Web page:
If you’ve ever watched a ghost hunting show, you’ve probably seen the moment in nearly every episode when they bring in the psychic or medium. This person then takes a walk around the place that’s being investigated and inevitably begins sensing people who had been there long before. Many of these psychics will say they hear the voices of these long-gone people just as people living with psychosis also hear voices.
So, what’s the difference?
According to “Varieties of Voice-Hearing: Psychics and the Psychosis Continuum”, a paper published in Schizophrenia Bulletin in 2017, voice hearing individuals should be placed on a continuum of experience rather than simply categorized as one thing or another.
“Hearing voices that are not present is a prominent symptom of serious mental illness. However, these experiences may be common in the non-help-seeking population, leading some to propose the existence of a continuum of psychosis from health to disease,” the paper’s abstract reads. “We introduce a new study population: clairaudient psychics who receive daily auditory messages. We conducted phenomenological interviews with these subjects, as well as with patients diagnosed with a psychotic disorder who hear voices, people with a diagnosis of a psychotic disorder who do not hear voices, and matched control subjects (without voices or a diagnosis). We found the hallucinatory experiences of psychic voice-hearers to be very similar to those of patients who were diagnosed.”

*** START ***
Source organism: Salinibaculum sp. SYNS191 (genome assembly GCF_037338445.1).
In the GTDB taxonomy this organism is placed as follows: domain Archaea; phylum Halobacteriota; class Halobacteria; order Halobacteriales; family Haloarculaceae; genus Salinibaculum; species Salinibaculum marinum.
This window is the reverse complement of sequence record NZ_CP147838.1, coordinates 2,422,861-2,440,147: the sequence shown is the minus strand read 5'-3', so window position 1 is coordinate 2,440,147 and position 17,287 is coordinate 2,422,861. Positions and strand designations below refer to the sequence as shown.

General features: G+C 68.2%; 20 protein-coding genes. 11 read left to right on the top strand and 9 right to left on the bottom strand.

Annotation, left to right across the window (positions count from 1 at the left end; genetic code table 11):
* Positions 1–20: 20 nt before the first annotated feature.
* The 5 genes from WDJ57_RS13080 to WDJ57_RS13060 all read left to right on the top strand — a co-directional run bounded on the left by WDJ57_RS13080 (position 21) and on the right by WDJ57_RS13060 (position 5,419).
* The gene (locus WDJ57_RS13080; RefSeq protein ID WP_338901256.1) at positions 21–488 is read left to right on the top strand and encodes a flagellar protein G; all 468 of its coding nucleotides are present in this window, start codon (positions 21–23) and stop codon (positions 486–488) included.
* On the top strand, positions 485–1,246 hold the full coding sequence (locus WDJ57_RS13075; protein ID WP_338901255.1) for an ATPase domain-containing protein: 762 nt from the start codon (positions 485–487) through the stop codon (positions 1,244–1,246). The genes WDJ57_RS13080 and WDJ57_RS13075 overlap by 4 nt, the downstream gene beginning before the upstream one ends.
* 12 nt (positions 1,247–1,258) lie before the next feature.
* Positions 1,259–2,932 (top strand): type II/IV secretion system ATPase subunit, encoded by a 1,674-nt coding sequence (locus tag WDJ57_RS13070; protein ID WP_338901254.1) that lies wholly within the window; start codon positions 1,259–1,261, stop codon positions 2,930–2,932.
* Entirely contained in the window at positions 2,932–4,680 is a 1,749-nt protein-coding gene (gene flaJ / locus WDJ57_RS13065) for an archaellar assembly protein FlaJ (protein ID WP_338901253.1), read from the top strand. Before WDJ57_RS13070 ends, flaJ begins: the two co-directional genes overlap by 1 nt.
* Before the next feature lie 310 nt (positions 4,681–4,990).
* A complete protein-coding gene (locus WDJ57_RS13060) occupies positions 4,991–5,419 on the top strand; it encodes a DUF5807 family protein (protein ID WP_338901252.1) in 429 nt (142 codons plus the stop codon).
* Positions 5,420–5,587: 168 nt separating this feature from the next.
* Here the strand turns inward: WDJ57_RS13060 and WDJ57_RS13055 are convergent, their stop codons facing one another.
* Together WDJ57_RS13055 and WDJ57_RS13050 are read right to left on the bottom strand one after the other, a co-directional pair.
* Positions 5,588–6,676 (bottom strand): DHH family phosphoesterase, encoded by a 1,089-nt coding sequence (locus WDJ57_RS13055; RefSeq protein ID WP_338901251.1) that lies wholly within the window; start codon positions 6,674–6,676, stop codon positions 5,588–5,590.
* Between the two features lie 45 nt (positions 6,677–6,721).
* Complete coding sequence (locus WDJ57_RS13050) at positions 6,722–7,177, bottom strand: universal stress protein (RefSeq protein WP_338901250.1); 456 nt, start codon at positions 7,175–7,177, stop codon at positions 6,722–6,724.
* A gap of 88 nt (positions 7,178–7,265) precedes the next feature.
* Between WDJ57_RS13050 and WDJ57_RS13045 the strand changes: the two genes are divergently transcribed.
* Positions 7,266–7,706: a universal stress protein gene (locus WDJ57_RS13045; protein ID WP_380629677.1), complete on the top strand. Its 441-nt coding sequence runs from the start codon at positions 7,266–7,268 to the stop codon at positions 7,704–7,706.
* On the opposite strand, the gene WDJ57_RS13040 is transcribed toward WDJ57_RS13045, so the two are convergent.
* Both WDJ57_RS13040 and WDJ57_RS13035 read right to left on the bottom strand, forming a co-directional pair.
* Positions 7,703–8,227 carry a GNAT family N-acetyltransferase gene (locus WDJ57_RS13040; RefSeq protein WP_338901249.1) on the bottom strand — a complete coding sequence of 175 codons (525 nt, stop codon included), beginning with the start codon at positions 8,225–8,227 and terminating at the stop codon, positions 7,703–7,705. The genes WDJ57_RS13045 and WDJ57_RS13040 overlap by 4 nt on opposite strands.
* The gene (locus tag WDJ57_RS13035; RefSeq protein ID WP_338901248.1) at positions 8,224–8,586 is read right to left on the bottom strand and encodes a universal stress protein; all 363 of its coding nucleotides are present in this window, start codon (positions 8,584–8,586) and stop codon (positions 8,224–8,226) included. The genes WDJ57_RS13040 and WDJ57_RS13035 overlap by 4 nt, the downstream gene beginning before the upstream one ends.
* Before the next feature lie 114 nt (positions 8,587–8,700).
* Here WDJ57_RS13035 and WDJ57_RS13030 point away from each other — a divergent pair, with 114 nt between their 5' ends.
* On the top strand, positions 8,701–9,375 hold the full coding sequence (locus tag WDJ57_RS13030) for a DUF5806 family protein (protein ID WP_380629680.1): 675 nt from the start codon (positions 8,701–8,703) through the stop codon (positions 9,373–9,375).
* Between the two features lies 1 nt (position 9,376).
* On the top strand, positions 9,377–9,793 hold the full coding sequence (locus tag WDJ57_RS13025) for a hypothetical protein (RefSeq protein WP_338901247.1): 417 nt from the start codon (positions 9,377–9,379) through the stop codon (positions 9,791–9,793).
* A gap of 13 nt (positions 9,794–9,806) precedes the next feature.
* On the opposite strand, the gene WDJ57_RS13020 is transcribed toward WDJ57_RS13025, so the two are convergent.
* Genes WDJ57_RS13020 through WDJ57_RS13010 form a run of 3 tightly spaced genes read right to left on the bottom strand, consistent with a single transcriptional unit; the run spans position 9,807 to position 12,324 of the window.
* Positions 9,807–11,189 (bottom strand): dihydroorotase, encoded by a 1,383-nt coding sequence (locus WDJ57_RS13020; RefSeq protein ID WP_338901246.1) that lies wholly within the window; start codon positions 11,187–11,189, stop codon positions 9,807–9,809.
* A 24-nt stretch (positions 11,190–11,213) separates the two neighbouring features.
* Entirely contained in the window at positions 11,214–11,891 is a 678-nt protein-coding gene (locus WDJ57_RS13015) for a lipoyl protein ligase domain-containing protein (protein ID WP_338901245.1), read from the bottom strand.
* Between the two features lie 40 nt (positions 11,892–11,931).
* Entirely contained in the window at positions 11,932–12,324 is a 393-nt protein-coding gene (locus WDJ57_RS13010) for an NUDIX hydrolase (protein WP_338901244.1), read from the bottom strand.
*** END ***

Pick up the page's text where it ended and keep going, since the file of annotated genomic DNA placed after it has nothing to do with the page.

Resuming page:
Using forensic psychology, the study’s researchers were able to determine that voice-hearers who identified as psychic had an easier time “turning on and off” their experience and were less likely to seek help because public reception of them was more likely to be positive. On the other hand, voice hearers who identified as psychotic were more likely to seek help because public perception of them was negative.
In other words, psychic equals good and psychotic equals bad if only in the eyes of society.
“We predict that this sub-population of healthy voice-hearers may have much to teach us about the neurobiology, cognitive psychology and ultimately the treatment of voices that are distressing,” the abstract concludes.